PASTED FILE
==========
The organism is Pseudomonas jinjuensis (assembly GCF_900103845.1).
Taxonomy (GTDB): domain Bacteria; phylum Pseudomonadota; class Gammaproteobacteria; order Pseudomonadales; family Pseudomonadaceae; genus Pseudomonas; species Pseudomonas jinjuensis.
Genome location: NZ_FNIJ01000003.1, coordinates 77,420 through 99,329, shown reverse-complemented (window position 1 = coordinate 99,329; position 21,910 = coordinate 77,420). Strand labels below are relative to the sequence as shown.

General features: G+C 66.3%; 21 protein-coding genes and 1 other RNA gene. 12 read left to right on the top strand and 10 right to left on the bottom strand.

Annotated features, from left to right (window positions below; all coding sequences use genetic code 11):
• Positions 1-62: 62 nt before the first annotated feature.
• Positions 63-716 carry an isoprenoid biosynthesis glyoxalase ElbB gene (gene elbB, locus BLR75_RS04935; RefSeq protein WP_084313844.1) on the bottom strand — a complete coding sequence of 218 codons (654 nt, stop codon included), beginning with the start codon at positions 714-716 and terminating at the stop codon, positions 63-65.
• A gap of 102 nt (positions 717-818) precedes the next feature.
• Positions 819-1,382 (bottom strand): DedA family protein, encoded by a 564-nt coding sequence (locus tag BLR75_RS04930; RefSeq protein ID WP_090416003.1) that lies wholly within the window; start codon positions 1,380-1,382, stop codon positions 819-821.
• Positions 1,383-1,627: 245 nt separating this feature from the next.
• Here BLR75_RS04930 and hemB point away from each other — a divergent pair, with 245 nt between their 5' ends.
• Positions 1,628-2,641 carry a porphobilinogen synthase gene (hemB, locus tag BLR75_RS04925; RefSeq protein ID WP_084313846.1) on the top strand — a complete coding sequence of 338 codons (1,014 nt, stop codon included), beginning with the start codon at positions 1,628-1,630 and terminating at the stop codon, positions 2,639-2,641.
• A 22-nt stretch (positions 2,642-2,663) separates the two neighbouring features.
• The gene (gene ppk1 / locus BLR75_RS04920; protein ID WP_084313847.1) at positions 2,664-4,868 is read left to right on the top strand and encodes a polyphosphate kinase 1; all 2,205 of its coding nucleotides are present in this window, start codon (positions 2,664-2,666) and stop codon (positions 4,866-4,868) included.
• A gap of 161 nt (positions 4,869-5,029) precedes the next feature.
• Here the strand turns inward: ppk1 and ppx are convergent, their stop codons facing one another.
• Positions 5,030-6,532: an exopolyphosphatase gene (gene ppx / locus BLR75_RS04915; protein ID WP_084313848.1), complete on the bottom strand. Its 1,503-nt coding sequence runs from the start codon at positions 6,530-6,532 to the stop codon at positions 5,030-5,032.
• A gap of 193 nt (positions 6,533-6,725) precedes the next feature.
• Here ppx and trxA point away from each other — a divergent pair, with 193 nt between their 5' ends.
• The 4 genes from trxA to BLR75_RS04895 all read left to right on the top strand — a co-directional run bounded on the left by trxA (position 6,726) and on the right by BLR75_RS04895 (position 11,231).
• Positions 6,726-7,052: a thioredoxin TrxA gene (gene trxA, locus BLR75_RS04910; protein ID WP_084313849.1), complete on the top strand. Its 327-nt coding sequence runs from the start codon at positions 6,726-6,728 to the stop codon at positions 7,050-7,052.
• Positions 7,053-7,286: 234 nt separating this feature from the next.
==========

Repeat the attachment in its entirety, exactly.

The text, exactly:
The organism is Pseudomonas jinjuensis (assembly GCF_900103845.1).
Taxonomy (GTDB): domain Bacteria; phylum Pseudomonadota; class Gammaproteobacteria; order Pseudomonadales; family Pseudomonadaceae; genus Pseudomonas; species Pseudomonas jinjuensis.
Genome location: NZ_FNIJ01000003.1, coordinates 77,420 through 99,329, shown reverse-complemented (window position 1 = coordinate 99,329; position 21,910 = coordinate 77,420). Strand labels below are relative to the sequence as shown.

General features: G+C 66.3%; 21 protein-coding genes and 1 other RNA gene. 12 read left to right on the top strand and 10 right to left on the bottom strand.

Annotated features, from left to right (window positions below; all coding sequences use genetic code 11):
• Positions 1-62: 62 nt before the first annotated feature.
• Positions 63-716 carry an isoprenoid biosynthesis glyoxalase ElbB gene (gene elbB, locus BLR75_RS04935; RefSeq protein WP_084313844.1) on the bottom strand — a complete coding sequence of 218 codons (654 nt, stop codon included), beginning with the start codon at positions 714-716 and terminating at the stop codon, positions 63-65.
• A gap of 102 nt (positions 717-818) precedes the next feature.
• Positions 819-1,382 (bottom strand): DedA family protein, encoded by a 564-nt coding sequence (locus tag BLR75_RS04930; RefSeq protein ID WP_090416003.1) that lies wholly within the window; start codon positions 1,380-1,382, stop codon positions 819-821.
• Positions 1,383-1,627: 245 nt separating this feature from the next.
• Here BLR75_RS04930 and hemB point away from each other — a divergent pair, with 245 nt between their 5' ends.
• Positions 1,628-2,641 carry a porphobilinogen synthase gene (hemB, locus tag BLR75_RS04925; RefSeq protein ID WP_084313846.1) on the top strand — a complete coding sequence of 338 codons (1,014 nt, stop codon included), beginning with the start codon at positions 1,628-1,630 and terminating at the stop codon, positions 2,639-2,641.
• A 22-nt stretch (positions 2,642-2,663) separates the two neighbouring features.
• The gene (gene ppk1 / locus BLR75_RS04920; protein ID WP_084313847.1) at positions 2,664-4,868 is read left to right on the top strand and encodes a polyphosphate kinase 1; all 2,205 of its coding nucleotides are present in this window, start codon (positions 2,664-2,666) and stop codon (positions 4,866-4,868) included.
• A gap of 161 nt (positions 4,869-5,029) precedes the next feature.
• Here the strand turns inward: ppk1 and ppx are convergent, their stop codons facing one another.
• Positions 5,030-6,532: an exopolyphosphatase gene (gene ppx / locus BLR75_RS04915; protein ID WP_084313848.1), complete on the bottom strand. Its 1,503-nt coding sequence runs from the start codon at positions 6,530-6,532 to the stop codon at positions 5,030-5,032.
• A gap of 193 nt (positions 6,533-6,725) precedes the next feature.
• Here ppx and trxA point away from each other — a divergent pair, with 193 nt between their 5' ends.
• The 4 genes from trxA to BLR75_RS04895 all read left to right on the top strand — a co-directional run bounded on the left by trxA (position 6,726) and on the right by BLR75_RS04895 (position 11,231).
• Positions 6,726-7,052: a thioredoxin TrxA gene (gene trxA, locus BLR75_RS04910; protein ID WP_084313849.1), complete on the top strand. Its 327-nt coding sequence runs from the start codon at positions 6,726-6,728 to the stop codon at positions 7,050-7,052.
• Positions 7,053-7,286: 234 nt separating this feature from the next.